Last month, Historydaily.org posted an article showing a time-lapse of dorm life at the University of Wisconsin – Madison (UW-M) over 110 years. From 1898 – 2008, there was an obvious change in fashion and decor, yet dorm room essentials like desks, books, chairs, and beds remained the same.
How Much has Dorm Life Really Changed?
Let’s take a look at dorm life throughout history vs. today, and discuss why students in the 21st century know how to study and sleep better than their predecessors.
A New Definition of Luxury Bedding
One photo from 1927 shows an advertisement boasting running water, a phone, an ironing board and an innerspring mattress. Innerspring mattresses were considered a luxury at that time because prior to that; dorm mattresses were comprised of feathers or cotton, both of which were subject to bugs, bacteria, and mildew; remember the term “don’t let the bedbugs bite.” Cotton mattresses also tended to compact and become harder with age, so sleeping on a mattress filled with springs for a change probably felt soft and luxurious. What students, who later enrolled, didn’t know is that innerspring mattresses become too soft as they age, so they start to sag. Students sleeping on saggy mattresses probably tossed and turned throughout the night, and woke up foggy before heading to class.
If quality mattress toppers like DormTopper were available back then, students could have slept much more soundly and woke up more refreshed.
No More Smoking
Up until the 1940s, the UW-M allowed students to smoke in their dorm rooms. It’s safe to assume that if a non-smoking student ended up with a roommate who was a smoker, he probably had a hard time concentrating on school work and even getting a good night’s sleep while coughing through the smoke. In 1947, smoking was banned in dorm rooms, much to the delight of non-smokers who were ready to breathe easier and sleep better.
Sleeping Quarters for Happily Ever After
Back in the 60’s, it wasn’t all that uncommon for students to be married in their teens and early 20s. To accommodate these couples, the university offered dorm rooms furnished with beds for two. Considering that innerspring mattresses were still popular, chances are if one partner tossed and turned at night, the other one felt it. It probably didn’t allow for waking up refreshed enough to conquer a day of classes.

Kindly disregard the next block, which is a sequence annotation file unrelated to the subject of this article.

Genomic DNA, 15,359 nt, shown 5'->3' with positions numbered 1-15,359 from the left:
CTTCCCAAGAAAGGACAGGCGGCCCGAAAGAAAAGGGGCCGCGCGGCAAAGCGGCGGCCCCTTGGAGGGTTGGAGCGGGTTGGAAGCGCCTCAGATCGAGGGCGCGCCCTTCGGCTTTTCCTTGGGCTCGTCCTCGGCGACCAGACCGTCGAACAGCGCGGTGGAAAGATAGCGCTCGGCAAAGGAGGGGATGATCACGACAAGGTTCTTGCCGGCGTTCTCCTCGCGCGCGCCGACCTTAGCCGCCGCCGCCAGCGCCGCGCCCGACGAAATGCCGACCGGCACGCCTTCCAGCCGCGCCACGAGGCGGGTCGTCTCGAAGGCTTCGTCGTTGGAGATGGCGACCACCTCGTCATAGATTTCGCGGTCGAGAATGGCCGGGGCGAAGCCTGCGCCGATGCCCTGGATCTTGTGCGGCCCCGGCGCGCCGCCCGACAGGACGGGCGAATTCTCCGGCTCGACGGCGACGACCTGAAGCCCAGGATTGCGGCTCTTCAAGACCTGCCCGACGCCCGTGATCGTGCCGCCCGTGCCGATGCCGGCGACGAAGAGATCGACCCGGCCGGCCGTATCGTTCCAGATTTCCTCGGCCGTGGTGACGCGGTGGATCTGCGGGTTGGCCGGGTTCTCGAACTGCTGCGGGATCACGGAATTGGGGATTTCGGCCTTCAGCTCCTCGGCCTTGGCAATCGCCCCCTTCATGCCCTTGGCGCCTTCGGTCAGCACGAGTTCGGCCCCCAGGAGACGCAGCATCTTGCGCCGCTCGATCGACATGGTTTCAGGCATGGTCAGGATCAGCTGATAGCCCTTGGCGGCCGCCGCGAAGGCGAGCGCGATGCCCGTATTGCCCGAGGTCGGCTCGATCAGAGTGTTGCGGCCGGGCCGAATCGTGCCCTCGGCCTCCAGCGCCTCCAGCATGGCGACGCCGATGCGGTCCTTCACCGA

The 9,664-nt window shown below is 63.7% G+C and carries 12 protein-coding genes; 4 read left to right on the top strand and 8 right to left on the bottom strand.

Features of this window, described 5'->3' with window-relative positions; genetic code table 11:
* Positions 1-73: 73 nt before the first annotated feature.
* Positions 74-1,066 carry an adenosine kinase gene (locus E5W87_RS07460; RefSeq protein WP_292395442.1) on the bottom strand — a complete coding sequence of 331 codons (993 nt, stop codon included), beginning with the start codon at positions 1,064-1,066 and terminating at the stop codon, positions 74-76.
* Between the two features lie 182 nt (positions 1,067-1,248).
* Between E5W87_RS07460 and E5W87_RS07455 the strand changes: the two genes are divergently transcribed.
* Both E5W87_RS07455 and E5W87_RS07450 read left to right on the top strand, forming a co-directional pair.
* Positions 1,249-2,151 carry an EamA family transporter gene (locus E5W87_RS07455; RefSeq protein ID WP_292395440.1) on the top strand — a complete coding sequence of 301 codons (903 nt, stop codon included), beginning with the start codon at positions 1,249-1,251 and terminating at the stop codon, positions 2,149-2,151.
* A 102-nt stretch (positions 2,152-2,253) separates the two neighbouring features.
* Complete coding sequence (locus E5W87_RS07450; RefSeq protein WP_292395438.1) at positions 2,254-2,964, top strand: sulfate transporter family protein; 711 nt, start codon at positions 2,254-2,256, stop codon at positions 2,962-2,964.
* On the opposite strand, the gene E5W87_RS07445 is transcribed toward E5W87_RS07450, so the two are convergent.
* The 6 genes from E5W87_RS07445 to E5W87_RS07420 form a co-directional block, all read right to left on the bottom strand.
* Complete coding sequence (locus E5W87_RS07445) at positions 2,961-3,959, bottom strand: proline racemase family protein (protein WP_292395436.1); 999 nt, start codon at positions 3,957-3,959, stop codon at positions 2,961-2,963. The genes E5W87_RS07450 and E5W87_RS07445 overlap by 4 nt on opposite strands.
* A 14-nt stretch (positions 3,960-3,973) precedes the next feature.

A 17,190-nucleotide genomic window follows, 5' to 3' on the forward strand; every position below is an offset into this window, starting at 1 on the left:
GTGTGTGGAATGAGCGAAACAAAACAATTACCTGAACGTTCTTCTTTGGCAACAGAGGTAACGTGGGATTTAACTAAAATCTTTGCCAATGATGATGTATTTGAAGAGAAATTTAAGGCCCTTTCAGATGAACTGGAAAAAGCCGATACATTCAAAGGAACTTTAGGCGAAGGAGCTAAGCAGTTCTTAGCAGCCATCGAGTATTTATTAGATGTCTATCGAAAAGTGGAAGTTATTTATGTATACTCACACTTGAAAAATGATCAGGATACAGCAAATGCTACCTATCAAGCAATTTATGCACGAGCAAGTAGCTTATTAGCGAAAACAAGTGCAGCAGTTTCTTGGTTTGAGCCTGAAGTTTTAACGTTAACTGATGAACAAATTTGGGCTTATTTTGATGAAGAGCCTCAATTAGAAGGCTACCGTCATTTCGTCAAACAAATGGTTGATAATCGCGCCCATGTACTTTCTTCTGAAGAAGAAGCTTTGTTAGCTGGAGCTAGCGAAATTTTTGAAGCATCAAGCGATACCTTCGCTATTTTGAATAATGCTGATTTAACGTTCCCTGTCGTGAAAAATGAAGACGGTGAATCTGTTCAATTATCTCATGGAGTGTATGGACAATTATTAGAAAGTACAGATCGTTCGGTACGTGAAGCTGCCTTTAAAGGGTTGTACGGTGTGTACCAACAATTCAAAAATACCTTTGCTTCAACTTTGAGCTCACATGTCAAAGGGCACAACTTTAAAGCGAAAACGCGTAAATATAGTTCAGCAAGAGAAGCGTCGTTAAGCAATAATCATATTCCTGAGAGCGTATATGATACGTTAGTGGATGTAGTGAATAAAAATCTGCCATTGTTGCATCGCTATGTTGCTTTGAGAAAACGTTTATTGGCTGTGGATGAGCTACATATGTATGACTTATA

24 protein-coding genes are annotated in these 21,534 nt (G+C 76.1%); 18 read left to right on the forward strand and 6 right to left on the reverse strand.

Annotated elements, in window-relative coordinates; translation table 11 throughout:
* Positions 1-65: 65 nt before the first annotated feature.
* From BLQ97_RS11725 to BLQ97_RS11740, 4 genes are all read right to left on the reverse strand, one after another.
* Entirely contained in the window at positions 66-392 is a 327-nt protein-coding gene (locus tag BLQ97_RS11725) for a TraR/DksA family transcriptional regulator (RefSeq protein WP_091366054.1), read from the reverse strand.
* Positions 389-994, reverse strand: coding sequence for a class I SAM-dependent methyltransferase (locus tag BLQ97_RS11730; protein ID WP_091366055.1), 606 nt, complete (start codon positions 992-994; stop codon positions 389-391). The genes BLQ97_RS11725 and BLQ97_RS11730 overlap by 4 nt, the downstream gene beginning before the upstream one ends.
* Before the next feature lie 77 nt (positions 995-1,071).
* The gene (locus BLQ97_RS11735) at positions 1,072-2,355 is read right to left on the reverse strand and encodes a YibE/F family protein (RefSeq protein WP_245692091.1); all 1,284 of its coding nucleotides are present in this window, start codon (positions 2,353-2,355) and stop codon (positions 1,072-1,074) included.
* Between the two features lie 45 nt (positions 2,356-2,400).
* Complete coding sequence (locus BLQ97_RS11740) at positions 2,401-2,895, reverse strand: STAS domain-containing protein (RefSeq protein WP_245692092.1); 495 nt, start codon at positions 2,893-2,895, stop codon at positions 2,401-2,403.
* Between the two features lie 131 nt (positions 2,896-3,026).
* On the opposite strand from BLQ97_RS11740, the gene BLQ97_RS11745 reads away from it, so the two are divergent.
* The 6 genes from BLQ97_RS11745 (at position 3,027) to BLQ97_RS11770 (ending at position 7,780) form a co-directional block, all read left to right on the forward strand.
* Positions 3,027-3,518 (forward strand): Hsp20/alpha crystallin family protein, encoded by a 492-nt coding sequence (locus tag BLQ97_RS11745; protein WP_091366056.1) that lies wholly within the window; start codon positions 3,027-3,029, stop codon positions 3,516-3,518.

Most students today marry after college, and those that do marry as students live off campus. University administrators now know that in order for students who live on campus to focus on study skills and get good grades, they need to concentrate on school work rather than relationships – and sleep in a bed of their own.
A Distraction From Studies – and Sleep
Up until the 80’s, if students weren’t studying or socializing they were sleeping. Once UW-M started allowing televisions into dorm rooms, it not only decreased students’ ability to concentrate on school work but also most likely reduced the amount of hours they slept. And who can blame them with Knight Rider and Tales from the Darkside available all night?
Today, researchers know that for the brain to function at its best, we should turn off all electronics while studying and at least an hour before bed. Hopefully, students of today listen to this study tip and swap TV for a quiet book before falling asleep.
One thing that has stayed consistent throughout history is that college students often sleep in bunk beds. Bunk beds are great for dorms since they save a lot of space and provide a sense of privacy, but they move whenever either roommate moves. Back in the 20th century, most students probably woke up tired because the sleeper above them tossed all night due to saggy innerspring mattresses. Today’s students have comfortable mattress toppers like DormTopper available that prevent them from tossing and turning all night and disturbing their roommate.
A Revolution in Dorm Room Sleep
It’s fun to look at the history of campus life. Seeing how students of the past have studied and slept is a great tool for discovering how students of today can do them better. DormTopper provides a padded, anti-bacterial sleep surface that’s much more comfortable than the mattresses provided on dorm beds, so students can wake up sharp and ready to learn.
Remember the importance of balancing academics and sleep is crucial in achieving academic success, download your FREE copy of From Zs to As: A Guide to Better Sleep and Better Grades to learn more: